Thank you for stopping by for a visit. You are invited to read and comment on anything posted on this blog. I advocate the maximum amount of Personal and Economic Liberty, consistent with the defense of individual rights. I am fiscally conservative yet socially tolerant, I favor lower taxes, free trade, individual rights, strong national defense and limited government. I subscribe to the Freedom Fighters Creed: I am an American Patriot, defender of the Constitution, First Principles and Essential Liberty.

I believe that buried deep down inside every Conservative you'll find a Libertarian - And Inside Every Liberal Is A Totalitarian Screaming To Get Out.

"One of the penalties of refusing to participate in politics is that you end up being governed by your inferiors" - Plato

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Friday, June 8, 2012

On The Mind of a Drone Strike Operator

On Wednesday, wire services reported that 18 civilians were killed in a pre-dawn airstrike in eastern Afghanistan. Afghan President Hamid Karzai blasted the NATO strike, pointing out that the U.S. government would have a hard time explaining the vans filled with the dead bodies of women and children that local villagers displayed for reporters. This latest example of civilians caught in the crossfire of America's Long War got a few mentions in the papers and on TV, but it didn't inspire much outrage.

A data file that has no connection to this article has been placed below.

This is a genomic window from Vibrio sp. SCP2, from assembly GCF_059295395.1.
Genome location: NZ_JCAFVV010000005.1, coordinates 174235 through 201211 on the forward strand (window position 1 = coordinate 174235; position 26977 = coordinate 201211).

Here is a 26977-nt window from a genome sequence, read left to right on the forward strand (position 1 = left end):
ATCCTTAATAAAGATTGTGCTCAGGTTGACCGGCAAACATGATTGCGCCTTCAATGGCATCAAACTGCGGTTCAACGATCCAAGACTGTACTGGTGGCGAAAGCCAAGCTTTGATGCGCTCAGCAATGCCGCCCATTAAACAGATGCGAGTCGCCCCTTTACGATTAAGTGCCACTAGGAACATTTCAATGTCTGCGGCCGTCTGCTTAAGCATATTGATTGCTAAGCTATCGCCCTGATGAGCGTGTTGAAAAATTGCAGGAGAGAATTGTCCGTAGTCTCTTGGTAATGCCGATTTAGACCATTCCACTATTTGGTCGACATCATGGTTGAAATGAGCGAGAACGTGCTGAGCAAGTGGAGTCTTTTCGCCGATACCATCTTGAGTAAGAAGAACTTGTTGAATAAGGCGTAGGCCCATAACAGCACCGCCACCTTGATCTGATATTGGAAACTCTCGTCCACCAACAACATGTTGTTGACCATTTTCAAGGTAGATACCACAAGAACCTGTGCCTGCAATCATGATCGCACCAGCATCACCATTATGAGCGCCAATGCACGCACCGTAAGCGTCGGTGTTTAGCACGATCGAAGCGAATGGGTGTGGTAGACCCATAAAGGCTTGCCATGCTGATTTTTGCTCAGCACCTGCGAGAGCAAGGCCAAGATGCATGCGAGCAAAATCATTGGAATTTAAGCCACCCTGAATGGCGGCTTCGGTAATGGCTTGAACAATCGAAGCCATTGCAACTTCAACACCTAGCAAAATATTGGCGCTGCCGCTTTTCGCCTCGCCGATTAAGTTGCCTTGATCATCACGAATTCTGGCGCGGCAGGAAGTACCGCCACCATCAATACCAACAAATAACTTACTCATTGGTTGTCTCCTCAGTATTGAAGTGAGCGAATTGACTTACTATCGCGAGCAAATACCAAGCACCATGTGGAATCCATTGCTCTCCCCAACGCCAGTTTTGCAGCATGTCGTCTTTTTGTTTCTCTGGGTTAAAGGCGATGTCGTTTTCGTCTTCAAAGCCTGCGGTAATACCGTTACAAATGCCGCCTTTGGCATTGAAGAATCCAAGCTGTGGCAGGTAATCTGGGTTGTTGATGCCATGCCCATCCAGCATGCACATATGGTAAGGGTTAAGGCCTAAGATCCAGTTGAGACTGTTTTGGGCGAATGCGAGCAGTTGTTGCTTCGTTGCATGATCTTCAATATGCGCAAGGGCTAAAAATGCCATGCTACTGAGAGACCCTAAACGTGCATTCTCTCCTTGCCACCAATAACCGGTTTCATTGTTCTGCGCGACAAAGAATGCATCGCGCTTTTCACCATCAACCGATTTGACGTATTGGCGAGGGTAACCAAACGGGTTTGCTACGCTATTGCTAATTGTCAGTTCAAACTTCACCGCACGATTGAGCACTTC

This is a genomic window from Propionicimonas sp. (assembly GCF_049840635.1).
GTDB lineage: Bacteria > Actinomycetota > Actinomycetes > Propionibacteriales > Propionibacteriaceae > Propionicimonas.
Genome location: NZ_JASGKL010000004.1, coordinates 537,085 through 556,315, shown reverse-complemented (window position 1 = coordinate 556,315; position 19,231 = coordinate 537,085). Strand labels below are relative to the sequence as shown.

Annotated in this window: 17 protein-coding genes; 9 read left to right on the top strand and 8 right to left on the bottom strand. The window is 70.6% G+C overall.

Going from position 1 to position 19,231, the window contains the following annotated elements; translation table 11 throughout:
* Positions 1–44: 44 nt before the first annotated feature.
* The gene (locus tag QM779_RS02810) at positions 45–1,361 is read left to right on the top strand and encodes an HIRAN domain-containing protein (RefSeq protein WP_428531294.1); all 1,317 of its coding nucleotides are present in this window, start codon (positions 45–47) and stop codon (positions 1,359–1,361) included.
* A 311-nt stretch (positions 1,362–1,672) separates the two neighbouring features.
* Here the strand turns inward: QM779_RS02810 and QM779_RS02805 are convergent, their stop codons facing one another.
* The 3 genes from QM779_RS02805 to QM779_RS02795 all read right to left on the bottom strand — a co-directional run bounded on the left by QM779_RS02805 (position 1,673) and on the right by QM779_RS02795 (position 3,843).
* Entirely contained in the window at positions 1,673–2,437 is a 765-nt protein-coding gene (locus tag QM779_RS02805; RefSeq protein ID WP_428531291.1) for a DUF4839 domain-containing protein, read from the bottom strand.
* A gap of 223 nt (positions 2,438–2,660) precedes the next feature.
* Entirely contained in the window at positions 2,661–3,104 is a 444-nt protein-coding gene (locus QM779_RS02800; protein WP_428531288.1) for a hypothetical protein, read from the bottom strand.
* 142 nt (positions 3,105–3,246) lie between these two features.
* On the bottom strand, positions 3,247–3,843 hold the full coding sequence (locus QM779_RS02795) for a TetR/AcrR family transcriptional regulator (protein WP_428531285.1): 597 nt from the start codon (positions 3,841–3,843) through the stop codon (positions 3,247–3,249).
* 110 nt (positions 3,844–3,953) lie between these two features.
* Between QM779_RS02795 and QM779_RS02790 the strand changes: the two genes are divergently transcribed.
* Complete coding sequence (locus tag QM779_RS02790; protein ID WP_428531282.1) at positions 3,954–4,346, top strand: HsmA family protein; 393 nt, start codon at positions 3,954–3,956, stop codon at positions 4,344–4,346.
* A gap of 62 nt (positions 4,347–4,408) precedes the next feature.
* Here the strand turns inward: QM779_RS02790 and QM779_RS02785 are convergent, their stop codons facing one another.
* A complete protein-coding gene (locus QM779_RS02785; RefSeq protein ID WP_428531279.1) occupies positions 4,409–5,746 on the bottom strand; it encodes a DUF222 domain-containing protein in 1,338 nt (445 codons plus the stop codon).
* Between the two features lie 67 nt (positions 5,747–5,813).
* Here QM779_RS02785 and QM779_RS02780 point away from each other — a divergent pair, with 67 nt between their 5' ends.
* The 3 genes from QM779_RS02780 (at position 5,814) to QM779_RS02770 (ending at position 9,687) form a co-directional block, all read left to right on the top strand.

And yet it occurred in the middle of a heated debate in Washington and around the country about drone strikes and President Obama's personal involvementin the military's so-called “kill lists.”  
Why do conventional airstrikes seem to draw so little attention. while drone attacks arouse paroxysms of anger among war critics and many progressives? Is there a moral difference between dropping ordnance from a manned aircraft thousands of feet above a target and firing a Hellfire missile remotely from thousands of miles away in a CIA cubicle? It's hard to come by credible figures comparing casualties that result from these two methods of attack. But there's little doubt that drones, with their ability to linger over targets for hours and even days, are the more precise form of weaponry.
So why this "fetishization" of drones, as Bill Roggio, the editor of a website that tracks targeted killings, puts it? One reason may be that people feel uncomfortable targeting individuals for death. There's something particularly ghoulish about the specter of a president going over a hit list and personally choosing targets for execution. (The reality with Obama is far more complex and reassuring. He has acted more as a constraint on military killings than as a catalyst.) There are debates within legal circles about the ethical propriety of carrying out these state-sponsored targeted strikes, and whether the U.S. should be developing norms for an emergent type of warfare whose popularity is only growing. Then there's the technology itself. People are fascinated by drones; the precision of their lethality makes them seem more sinister than conventional weaponsCONTINUE READING 

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